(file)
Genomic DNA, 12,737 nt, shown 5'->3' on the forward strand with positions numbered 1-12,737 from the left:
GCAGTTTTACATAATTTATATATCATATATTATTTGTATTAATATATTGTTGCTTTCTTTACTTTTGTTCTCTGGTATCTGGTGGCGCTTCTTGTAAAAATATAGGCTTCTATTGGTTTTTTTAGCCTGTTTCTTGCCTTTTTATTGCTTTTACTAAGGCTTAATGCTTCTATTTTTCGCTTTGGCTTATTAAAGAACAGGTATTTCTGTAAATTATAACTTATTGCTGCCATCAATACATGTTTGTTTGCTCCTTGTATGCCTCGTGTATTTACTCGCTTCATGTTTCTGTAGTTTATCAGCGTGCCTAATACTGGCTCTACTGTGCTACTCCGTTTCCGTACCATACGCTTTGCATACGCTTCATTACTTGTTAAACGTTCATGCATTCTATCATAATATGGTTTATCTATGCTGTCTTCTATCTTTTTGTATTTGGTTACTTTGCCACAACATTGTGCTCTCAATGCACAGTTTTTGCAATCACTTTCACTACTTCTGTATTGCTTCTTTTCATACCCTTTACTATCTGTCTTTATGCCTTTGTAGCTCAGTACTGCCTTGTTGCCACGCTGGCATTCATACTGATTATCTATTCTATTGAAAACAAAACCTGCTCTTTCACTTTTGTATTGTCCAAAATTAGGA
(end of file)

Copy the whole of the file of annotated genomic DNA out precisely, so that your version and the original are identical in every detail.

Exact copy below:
Genomic DNA, 12,737 nt, shown 5'->3' on the forward strand with positions numbered 1-12,737 from the left:
GCAGTTTTACATAATTTATATATCATATATTATTTGTATTAATATATTGTTGCTTTCTTTACTTTTGTTCTCTGGTATCTGGTGGCGCTTCTTGTAAAAATATAGGCTTCTATTGGTTTTTTTAGCCTGTTTCTTGCCTTTTTATTGCTTTTACTAAGGCTTAATGCTTCTATTTTTCGCTTTGGCTTATTAAAGAACAGGTATTTCTGTAAATTATAACTTATTGCTGCCATCAATACATGTTTGTTTGCTCCTTGTATGCCTCGTGTATTTACTCGCTTCATGTTTCTGTAGTTTATCAGCGTGCCTAATACTGGCTCTACTGTGCTACTCCGTTTCCGTACCATACGCTTTGCATACGCTTCATTACTTGTTAAACGTTCATGCATTCTATCATAATATGGTTTATCTATGCTGTCTTCTATCTTTTTGTATTTGGTTACTTTGCCACAACATTGTGCTCTCAATGCACAGTTTTTGCAATCACTTTCACTACTTCTGTATTGCTTCTTTTCATACCCTTTACTATCTGTCTTTATGCCTTTGTAGCTCAGTACTGCCTTGTTGCCACGCTGGCATTCATACTGATTATCTATTCTATTGAAAACAAAACCTGCTCTTTCACTTTTGTATTGTCCAAAATTAGGA